first unit, Shinpu. It is doubtful that there was a flaw in his memory
since the book was
     published in 1959, only 14 years after the war.
     In any case, Captain Seki agreed to lead the first Kamikaze attack,
and, on October
     25, 1944 during the battle off Samos, made one of the first attacks,
on the American
     aircraft carrier Saint Lo.[23] Twenty-six fighter planes were
prepared, of which half
     were to escort and the other half to make the suicide mission. That
half was divided
     into the Shikishima, Yamato, Asahi and Yamazakura.[24]

     Part Three

     The youngest of the Kamikaze pilots of the Imperial Army was 17 years
old,[25] and
     the oldest, 35.[26] Most of them were in their late teens, or early
twenties. As the
     battle in Okinawa [April to June 1945] worsened, the average age of
the pilots got
     younger. Some had only completed the equivalent of an elementary
school and middle
     school combined. Some had been to college. There was a tendency for
them not to be
     first sons. The eldest sons usually took over the family business.
Most were therefore
     the younger sons who did not need to worry about the family business.
     Most of those who had come from college came in what is called the
Gakuto
     Shutsujin. This was when the college students' exemption from being
drafted into the
     military was lifted, and the graduation of the seniors was shifted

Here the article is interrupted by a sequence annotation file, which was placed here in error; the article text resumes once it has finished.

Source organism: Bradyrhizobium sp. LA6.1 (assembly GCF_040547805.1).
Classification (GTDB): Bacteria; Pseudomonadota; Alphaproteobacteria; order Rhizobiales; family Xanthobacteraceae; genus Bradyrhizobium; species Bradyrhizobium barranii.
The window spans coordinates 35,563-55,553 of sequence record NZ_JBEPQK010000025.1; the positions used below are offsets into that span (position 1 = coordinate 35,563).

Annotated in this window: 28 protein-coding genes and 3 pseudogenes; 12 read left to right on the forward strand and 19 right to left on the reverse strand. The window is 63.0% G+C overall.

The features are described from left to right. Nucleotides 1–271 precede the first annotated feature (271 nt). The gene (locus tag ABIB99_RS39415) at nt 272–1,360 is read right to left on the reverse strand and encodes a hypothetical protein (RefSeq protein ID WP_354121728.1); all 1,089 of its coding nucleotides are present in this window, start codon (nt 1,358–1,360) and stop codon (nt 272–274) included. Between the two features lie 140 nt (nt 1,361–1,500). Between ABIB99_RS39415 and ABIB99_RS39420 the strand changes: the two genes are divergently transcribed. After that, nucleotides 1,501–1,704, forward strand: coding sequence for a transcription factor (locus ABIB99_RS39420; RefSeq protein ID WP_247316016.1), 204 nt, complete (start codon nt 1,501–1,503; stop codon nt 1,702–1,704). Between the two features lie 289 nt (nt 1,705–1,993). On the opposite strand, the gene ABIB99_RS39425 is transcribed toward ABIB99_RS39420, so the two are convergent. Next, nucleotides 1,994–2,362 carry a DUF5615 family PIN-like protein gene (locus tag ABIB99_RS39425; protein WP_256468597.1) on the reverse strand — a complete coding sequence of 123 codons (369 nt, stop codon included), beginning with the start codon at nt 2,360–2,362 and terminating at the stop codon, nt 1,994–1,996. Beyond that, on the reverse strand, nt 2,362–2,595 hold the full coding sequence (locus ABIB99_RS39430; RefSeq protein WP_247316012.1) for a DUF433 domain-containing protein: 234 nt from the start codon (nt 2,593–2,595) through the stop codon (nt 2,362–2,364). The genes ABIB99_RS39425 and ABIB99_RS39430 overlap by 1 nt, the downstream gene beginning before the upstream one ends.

from April 1944 to
     September 1943.[27]
     Many of these students were from prestigious colleges such as Tokyo,
Kyoto, Keio,
     and Waseda Universities. These students from college tended to have
more liberal
     ideas, not having been educated in military schools, and also were
more aware of the
     world outside of Japan.
     Where were the pilots trained? All the pilots involved in the "Okinawa
Tokko" had
     been trained in/as one of the following: The Youth Pilot Training
School, Candidates for
     Second Lieutenant, The Imperial Army Air Corps Academy, Pilot Trainee,
Flight
     Officer Candidates, Special Flight Officer Probationary Cadet, Pilot
Training Schools,
     or Special Flight Officer Candidate.[28]

     Part Four

     Since the Kamikaze attacks were to be made only if the pilots had
volunteered, and
     could not be "commanded," there were two methods to collect
volunteers. One was for
     all pilots in general, and another was for the Special Flight Officer
Probationary Cadet
     (College graduates) only. The former was an application form, and the
latter was a
     survey. The survey asked: "Do you desire earnestly/wish/do not wish/to
be involved in
     the Kamikaze attacks?" They had to circle one of the three choices, or